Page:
The power-amp lab went quite smoothly today—just about everybody got a class-D power amp working and a couple of groups wired their sup to a headphone plug and played music from their cell phones. They were impressed at how loud the amplifiers were (though they were only producing about 4W of music, and their speakers could go to 10W or 15W, depending which model they got).
The biggest problems I saw in helping students debug was careless wiring—often because students had not bothered to make complete schematics including pin numbers and every power connection. Connecting power up incorrectly was common. Another common problem for students who did multi-sheet schematics (not recommended for such a small circuit), was having discrepancies at the boundaries between the sheets (like leaving out the high-pass filter needed for recentering the output of the pre-amplifier at the same voltage as the triangle wave). A number of students got confused between the lowest power rail and ground (especially since the LM2903 data sheet calls the low power voltage to it GND, even though in the student schematics it was connected to the lowest power rail.
Despite my rather awkward lectures on the class-D power-amp, I think that the building and testing went smoother this year—perhaps because I tried having them do a crude-approximation-and-test approach to sizing the pull-up resistors. I think that few groups ended up using the resistor sizes they started with. Most had to make the nFET gate’s pull-up larger and the pFET gate’s pull-up smaller, to make the transistors turn off fast enough. I’ll have to see if I can come up with some design guidance that will make the initial estimates closer, without complicating the design process.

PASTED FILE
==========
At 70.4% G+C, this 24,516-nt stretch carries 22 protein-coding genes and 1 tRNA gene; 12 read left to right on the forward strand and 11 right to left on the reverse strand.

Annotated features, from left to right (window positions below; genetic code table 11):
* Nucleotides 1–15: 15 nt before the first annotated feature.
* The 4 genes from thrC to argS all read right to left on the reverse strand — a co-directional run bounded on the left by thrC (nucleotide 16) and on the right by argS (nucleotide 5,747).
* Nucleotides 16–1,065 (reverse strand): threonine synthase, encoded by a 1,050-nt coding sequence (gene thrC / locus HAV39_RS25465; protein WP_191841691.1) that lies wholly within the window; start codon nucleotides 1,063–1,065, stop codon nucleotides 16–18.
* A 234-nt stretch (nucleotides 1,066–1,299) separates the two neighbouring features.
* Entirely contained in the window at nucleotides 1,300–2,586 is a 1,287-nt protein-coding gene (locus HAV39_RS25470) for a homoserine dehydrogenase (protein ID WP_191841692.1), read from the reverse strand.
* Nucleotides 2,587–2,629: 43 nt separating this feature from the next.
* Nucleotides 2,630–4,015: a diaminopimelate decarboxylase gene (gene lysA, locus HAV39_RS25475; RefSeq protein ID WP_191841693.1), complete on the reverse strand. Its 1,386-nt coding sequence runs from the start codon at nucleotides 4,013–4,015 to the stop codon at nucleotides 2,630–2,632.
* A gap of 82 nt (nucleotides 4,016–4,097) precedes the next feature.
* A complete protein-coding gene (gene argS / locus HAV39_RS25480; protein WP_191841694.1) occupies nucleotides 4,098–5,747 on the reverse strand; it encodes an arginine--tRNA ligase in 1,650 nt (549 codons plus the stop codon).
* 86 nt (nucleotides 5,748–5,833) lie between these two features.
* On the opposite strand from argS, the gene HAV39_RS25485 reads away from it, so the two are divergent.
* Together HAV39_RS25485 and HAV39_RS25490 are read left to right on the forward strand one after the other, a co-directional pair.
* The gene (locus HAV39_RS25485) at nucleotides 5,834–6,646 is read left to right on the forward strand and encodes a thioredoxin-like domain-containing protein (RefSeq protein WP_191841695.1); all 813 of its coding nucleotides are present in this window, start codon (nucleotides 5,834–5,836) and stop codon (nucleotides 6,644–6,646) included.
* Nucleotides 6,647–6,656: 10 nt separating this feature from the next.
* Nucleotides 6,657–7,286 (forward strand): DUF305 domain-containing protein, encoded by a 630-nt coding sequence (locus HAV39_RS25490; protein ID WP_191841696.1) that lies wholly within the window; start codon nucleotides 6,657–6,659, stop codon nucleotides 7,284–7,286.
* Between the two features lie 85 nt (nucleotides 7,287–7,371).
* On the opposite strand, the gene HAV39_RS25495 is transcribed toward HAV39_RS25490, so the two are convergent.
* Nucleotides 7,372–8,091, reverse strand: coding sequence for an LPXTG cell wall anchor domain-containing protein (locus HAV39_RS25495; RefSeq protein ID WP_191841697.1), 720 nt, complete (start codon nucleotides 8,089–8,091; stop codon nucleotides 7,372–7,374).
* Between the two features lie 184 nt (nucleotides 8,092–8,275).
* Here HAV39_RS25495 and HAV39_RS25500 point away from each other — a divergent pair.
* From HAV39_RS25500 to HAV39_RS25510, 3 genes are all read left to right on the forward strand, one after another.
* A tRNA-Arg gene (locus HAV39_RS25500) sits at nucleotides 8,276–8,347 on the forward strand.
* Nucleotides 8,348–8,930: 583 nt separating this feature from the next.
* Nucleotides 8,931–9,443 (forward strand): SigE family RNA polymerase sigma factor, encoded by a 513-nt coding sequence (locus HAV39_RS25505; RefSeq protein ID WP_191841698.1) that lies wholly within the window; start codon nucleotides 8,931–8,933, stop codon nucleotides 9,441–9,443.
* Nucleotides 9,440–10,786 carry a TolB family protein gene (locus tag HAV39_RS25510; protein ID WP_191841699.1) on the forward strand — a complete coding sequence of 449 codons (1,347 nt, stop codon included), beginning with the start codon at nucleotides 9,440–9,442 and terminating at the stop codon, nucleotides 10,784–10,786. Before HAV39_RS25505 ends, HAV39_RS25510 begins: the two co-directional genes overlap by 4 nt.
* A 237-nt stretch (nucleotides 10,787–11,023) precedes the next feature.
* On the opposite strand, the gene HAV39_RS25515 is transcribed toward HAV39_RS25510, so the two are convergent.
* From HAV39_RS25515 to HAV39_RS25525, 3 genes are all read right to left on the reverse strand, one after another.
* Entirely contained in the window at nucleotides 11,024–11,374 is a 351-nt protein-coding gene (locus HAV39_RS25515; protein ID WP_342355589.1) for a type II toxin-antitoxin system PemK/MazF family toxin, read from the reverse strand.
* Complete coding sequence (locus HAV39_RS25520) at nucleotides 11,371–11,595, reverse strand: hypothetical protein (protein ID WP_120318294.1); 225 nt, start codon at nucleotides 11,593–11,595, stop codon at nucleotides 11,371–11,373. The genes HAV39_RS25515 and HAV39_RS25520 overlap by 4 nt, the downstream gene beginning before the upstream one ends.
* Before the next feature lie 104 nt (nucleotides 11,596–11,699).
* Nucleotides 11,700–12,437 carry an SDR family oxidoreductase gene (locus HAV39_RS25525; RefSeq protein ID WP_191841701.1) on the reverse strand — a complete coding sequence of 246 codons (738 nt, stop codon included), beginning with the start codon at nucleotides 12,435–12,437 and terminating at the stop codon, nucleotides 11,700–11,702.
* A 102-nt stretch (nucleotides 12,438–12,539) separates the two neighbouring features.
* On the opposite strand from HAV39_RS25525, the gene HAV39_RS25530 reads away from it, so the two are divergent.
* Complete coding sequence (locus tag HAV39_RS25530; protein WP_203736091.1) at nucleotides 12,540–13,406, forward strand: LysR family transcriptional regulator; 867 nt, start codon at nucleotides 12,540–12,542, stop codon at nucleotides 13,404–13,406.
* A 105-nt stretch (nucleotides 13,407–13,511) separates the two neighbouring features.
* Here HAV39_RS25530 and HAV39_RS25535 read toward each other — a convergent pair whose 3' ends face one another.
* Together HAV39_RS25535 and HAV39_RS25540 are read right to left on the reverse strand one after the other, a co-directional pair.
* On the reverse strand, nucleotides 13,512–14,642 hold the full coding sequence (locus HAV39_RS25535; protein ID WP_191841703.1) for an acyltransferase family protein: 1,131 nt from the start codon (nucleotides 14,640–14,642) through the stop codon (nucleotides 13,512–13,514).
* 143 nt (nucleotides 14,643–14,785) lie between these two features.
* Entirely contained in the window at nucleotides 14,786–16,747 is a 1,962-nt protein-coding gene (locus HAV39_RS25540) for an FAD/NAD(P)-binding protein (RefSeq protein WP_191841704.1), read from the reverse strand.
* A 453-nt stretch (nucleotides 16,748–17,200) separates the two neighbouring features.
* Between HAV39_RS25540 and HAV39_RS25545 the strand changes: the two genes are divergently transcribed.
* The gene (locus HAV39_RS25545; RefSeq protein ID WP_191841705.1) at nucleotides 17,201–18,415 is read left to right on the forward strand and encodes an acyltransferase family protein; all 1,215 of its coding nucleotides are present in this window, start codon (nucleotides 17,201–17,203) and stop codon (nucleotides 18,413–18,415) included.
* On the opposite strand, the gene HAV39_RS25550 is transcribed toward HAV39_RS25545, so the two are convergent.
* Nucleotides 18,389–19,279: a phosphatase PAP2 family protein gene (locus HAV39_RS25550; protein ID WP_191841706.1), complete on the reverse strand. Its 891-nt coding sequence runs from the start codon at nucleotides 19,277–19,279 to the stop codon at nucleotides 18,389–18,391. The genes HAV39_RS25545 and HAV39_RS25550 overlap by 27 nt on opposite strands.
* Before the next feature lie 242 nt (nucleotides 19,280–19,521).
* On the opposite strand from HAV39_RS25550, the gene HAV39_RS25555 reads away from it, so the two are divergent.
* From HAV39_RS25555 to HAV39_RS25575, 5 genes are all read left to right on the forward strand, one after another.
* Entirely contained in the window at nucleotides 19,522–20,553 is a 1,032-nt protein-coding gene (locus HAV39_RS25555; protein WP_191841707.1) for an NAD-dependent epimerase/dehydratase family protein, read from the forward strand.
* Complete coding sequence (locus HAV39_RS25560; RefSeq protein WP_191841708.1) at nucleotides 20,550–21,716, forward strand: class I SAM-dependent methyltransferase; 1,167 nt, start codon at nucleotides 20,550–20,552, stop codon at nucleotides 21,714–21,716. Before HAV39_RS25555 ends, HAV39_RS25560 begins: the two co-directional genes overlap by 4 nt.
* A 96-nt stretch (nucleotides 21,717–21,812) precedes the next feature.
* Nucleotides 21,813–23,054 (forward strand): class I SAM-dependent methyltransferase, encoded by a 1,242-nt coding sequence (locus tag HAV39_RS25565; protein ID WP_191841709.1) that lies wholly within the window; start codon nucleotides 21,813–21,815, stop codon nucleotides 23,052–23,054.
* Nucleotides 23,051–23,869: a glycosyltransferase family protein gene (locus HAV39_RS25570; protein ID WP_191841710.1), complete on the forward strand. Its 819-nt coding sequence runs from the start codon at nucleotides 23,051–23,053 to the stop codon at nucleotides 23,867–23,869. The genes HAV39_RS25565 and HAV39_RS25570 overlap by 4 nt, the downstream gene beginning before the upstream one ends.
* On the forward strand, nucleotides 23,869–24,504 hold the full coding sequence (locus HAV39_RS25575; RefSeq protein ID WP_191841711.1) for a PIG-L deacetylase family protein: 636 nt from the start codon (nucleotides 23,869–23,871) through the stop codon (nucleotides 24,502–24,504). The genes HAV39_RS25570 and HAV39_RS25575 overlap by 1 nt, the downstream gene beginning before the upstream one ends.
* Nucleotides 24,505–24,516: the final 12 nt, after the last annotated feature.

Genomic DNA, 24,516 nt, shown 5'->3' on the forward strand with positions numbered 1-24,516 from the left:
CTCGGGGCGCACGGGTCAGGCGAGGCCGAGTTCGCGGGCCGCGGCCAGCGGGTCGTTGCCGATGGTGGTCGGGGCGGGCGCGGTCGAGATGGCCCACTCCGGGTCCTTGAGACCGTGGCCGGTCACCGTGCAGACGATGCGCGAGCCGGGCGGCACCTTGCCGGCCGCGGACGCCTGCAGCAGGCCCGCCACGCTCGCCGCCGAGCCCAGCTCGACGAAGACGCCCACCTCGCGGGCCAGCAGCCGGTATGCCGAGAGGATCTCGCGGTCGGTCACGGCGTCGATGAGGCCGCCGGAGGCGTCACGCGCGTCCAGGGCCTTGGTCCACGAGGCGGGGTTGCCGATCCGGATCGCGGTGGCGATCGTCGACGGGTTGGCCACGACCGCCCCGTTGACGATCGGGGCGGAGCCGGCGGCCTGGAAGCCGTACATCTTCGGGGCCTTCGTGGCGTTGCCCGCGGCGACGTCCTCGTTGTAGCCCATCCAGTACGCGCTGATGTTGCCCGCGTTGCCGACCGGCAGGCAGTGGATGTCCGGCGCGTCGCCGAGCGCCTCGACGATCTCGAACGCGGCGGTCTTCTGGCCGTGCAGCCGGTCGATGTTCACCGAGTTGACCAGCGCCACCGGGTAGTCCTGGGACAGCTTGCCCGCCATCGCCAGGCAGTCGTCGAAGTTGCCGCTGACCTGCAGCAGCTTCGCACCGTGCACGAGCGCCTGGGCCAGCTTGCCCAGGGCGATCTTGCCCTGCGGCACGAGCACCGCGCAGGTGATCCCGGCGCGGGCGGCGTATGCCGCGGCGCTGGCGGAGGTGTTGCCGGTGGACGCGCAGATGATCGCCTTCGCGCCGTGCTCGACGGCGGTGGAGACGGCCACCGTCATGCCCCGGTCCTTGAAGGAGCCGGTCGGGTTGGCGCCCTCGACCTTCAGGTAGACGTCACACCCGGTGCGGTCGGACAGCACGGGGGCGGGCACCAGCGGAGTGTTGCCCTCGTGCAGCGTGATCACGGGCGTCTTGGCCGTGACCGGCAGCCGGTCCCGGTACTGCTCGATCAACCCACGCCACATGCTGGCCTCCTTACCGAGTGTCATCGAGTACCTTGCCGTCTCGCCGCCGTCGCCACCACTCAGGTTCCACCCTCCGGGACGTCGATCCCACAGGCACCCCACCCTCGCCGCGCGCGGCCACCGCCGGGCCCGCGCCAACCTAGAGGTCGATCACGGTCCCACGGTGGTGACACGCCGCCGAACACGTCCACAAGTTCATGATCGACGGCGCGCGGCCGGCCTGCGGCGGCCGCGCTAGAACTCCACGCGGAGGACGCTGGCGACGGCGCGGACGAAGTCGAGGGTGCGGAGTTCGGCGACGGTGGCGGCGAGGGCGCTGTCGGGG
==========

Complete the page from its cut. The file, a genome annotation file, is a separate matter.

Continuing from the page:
I have to correct something I said yesterday in Last power-amp lecture—I did include a current-vs-voltage graph for the LM2903 comparator! I need to rewrite the prelab to have them use that figure to compute their open-collector pull-up resistors: choose a desired low output voltage, figure out the current at that voltage, then use the voltage drop across the pull-up resistor to size the resistor.
I tried using the digital scope in lab today to get Miller plateau pictures without slowing down the transitions, and I recorded a few with the lower power rail at –6V, the upper power rail at +6V and a 330Ω pull-up resistor to 0V on the open-collector output:
Unfortunately, these tiny little images were all the scope recorded, and they are too low quality as images to put in the book. I’ll have to do it again sometime, with the scope downloading the data for me to plot properly. Unfortunately, the download format is a 3.8Mbyte CSV file, which takes a long time for the scope to download to a flash drive (slow USB 1 speeds, I fear). I did not have the patience to do that today, together with writing scripts to ignore the meta data and plot just the real data. I saved one file, which I’ll use for script writing, and some time later go back and record the transitions again.